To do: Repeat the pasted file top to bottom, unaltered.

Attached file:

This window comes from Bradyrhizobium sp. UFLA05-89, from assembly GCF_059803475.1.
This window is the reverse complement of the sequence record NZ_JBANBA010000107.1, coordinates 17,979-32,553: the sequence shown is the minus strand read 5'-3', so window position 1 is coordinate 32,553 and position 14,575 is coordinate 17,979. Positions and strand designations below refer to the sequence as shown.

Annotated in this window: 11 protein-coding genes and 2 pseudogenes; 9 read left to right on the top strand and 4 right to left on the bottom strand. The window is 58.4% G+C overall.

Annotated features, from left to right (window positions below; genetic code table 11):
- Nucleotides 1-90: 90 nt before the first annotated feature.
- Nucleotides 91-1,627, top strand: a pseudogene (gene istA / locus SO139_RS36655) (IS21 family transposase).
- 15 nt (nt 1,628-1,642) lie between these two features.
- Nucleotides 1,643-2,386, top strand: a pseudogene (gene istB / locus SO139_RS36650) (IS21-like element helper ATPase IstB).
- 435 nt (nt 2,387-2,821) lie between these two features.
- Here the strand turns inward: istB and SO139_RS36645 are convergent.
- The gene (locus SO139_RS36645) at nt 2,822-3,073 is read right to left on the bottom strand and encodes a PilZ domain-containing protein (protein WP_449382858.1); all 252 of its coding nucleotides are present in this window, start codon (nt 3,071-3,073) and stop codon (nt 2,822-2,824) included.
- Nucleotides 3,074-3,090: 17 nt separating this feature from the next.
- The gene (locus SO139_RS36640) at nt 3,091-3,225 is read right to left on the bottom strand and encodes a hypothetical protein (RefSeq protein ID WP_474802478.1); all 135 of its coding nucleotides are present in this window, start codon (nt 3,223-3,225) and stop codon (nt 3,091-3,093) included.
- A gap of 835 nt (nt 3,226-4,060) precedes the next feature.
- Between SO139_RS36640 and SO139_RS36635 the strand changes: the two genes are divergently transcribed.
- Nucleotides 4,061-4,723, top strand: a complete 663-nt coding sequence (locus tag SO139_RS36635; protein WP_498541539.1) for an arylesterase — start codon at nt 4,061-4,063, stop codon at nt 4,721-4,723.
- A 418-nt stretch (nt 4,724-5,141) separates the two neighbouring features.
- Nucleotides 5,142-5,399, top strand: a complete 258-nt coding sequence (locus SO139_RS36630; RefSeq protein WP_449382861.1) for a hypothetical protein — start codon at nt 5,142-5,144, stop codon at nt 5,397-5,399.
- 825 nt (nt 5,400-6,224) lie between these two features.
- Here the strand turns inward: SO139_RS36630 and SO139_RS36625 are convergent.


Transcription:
This window comes from Bradyrhizobium sp. UFLA05-89, from assembly GCF_059803475.1.
This window is the reverse complement of the sequence record NZ_JBANBA010000107.1, coordinates 17,979-32,553: the sequence shown is the minus strand read 5'-3', so window position 1 is coordinate 32,553 and position 14,575 is coordinate 17,979. Positions and strand designations below refer to the sequence as shown.

Annotated in this window: 11 protein-coding genes and 2 pseudogenes; 9 read left to right on the top strand and 4 right to left on the bottom strand. The window is 58.4% G+C overall.

Annotated features, from left to right (window positions below; genetic code table 11):
- Nucleotides 1-90: 90 nt before the first annotated feature.
- Nucleotides 91-1,627, top strand: a pseudogene (gene istA / locus SO139_RS36655) (IS21 family transposase).
- 15 nt (nt 1,628-1,642) lie between these two features.
- Nucleotides 1,643-2,386, top strand: a pseudogene (gene istB / locus SO139_RS36650) (IS21-like element helper ATPase IstB).
- 435 nt (nt 2,387-2,821) lie between these two features.
- Here the strand turns inward: istB and SO139_RS36645 are convergent.
- The gene (locus SO139_RS36645) at nt 2,822-3,073 is read right to left on the bottom strand and encodes a PilZ domain-containing protein (protein WP_449382858.1); all 252 of its coding nucleotides are present in this window, start codon (nt 3,071-3,073) and stop codon (nt 2,822-2,824) included.
- Nucleotides 3,074-3,090: 17 nt separating this feature from the next.
- The gene (locus SO139_RS36640) at nt 3,091-3,225 is read right to left on the bottom strand and encodes a hypothetical protein (RefSeq protein ID WP_474802478.1); all 135 of its coding nucleotides are present in this window, start codon (nt 3,223-3,225) and stop codon (nt 3,091-3,093) included.
- A gap of 835 nt (nt 3,226-4,060) precedes the next feature.
- Between SO139_RS36640 and SO139_RS36635 the strand changes: the two genes are divergently transcribed.
- Nucleotides 4,061-4,723, top strand: a complete 663-nt coding sequence (locus tag SO139_RS36635; protein WP_498541539.1) for an arylesterase — start codon at nt 4,061-4,063, stop codon at nt 4,721-4,723.
- A 418-nt stretch (nt 4,724-5,141) separates the two neighbouring features.
- Nucleotides 5,142-5,399, top strand: a complete 258-nt coding sequence (locus SO139_RS36630; RefSeq protein WP_449382861.1) for a hypothetical protein — start codon at nt 5,142-5,144, stop codon at nt 5,397-5,399.
- 825 nt (nt 5,400-6,224) lie between these two features.
- Here the strand turns inward: SO139_RS36630 and SO139_RS36625 are convergent.